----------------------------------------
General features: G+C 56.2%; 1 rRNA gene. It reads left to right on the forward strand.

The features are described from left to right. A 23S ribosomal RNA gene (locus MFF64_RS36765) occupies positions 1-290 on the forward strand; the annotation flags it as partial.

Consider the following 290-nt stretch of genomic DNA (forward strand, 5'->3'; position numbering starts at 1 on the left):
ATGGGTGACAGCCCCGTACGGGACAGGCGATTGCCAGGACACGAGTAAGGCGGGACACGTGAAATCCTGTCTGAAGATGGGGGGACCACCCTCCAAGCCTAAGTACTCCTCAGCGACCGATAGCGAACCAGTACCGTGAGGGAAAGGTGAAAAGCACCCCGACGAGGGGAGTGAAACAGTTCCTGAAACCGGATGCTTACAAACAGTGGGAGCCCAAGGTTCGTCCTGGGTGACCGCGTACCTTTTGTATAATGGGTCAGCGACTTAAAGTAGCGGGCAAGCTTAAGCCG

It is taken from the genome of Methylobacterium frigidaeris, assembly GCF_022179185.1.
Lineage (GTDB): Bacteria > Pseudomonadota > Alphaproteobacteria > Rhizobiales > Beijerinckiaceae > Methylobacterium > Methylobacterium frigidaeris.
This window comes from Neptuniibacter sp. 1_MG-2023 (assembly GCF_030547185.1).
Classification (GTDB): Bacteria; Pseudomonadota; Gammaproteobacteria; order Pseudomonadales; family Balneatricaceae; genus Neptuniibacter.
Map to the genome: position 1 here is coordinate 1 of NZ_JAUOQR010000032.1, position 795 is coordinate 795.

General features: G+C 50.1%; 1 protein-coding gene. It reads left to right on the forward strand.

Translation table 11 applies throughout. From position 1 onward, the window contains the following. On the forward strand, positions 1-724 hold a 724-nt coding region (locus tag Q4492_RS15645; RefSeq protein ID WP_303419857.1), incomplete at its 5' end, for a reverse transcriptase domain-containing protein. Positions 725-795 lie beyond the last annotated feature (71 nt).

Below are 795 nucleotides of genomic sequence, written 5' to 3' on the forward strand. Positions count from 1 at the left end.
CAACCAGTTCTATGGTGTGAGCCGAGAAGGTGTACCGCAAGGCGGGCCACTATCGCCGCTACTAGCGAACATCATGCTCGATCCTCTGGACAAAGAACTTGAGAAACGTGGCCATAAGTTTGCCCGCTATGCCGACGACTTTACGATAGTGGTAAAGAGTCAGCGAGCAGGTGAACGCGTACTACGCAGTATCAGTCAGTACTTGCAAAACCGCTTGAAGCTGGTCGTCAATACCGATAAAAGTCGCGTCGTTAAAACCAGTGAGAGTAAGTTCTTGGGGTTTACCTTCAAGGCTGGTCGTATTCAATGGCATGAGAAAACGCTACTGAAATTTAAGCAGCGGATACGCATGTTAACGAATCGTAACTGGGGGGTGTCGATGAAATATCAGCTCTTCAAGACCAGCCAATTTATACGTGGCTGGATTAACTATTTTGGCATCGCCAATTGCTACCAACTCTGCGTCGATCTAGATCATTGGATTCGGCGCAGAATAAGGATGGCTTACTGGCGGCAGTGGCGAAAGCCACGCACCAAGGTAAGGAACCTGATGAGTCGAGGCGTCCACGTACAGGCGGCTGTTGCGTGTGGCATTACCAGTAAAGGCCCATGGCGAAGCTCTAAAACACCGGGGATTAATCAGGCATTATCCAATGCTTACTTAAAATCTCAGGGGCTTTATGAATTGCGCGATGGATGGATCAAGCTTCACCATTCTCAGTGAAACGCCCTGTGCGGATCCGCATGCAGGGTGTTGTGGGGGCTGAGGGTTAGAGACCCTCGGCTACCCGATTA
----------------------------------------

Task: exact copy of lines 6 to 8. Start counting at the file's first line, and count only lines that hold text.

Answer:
Lineage (GTDB): Bacteria > Pseudomonadota > Alphaproteobacteria > Rhizobiales > Beijerinckiaceae > Methylobacterium > Methylobacterium frigidaeris.
This window comes from Neptuniibacter sp. 1_MG-2023 (assembly GCF_030547185.1).
Classification (GTDB): Bacteria; Pseudomonadota; Gammaproteobacteria; order Pseudomonadales; family Balneatricaceae; genus Neptuniibacter.